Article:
The European Association of Co-operative Banks (EACB) welcomes the possibility to contribute to the discussion on the proposal for a Directive on adapting non-contractual civil liability rules to artificial intelligence (the AI Liability Directive).
The EACB appreciates the Commission’s proposal as it aims to create a minimum harmonisation approach, designed to help consumers raise damages claims when something goes wrong with the operation of an AI system and to reduce legal uncertainty for businesses developing or using AI regarding their possible exposure. Indeed, the AI Liability Directive lay down minimum uniform requirements (on the disclosure of evidence on high-risk AI systems and on the rebuttable presumption of a causal link in the case of fault) in order not to create frictions with existing and significantly diverse Member State liability frameworks.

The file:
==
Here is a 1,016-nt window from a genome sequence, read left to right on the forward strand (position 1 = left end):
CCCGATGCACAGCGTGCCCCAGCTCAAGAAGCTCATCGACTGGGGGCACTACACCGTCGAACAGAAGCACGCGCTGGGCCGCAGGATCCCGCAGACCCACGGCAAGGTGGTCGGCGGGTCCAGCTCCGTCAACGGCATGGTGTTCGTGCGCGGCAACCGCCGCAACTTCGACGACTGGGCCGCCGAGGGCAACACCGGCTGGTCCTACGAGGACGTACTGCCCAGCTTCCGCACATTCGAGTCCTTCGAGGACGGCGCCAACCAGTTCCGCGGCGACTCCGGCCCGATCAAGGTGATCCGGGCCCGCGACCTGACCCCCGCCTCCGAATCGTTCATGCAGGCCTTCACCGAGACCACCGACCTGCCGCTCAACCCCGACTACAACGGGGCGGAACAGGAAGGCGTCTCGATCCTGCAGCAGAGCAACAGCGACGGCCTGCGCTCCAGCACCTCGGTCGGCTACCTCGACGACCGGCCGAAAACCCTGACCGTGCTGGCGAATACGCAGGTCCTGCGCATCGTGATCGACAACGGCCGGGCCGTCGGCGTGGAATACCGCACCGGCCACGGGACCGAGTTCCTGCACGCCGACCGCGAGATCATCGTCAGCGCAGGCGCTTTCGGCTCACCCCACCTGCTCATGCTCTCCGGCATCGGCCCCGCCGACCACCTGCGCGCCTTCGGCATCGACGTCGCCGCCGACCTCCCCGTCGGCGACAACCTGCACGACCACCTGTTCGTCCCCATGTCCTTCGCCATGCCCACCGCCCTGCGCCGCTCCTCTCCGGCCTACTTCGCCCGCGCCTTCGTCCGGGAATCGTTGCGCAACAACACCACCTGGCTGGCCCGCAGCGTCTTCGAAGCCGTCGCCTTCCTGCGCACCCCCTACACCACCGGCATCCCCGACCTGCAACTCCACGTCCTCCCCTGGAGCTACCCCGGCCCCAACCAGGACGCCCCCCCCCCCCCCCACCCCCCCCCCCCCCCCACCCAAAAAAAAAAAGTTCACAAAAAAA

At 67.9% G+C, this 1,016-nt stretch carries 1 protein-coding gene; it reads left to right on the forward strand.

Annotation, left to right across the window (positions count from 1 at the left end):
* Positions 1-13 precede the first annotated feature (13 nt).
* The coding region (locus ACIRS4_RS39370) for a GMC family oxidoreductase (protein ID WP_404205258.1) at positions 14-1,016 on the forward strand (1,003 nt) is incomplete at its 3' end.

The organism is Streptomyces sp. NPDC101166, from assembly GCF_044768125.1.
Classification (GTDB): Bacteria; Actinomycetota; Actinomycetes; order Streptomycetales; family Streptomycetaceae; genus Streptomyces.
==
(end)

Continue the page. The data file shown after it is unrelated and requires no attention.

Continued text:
Notwithstanding the above, we would like to address a few aspects we believe would need attention from policy makers to improve the proposal. In particular, we ask to:
• Clarify the direct relation between output of AI system and suffered damages by claimant.
• Limit the scope of the ‘relevant evidence’ to be disclosed.
• Clarify the relationship with the AI Act, particularly with regard to sanctions.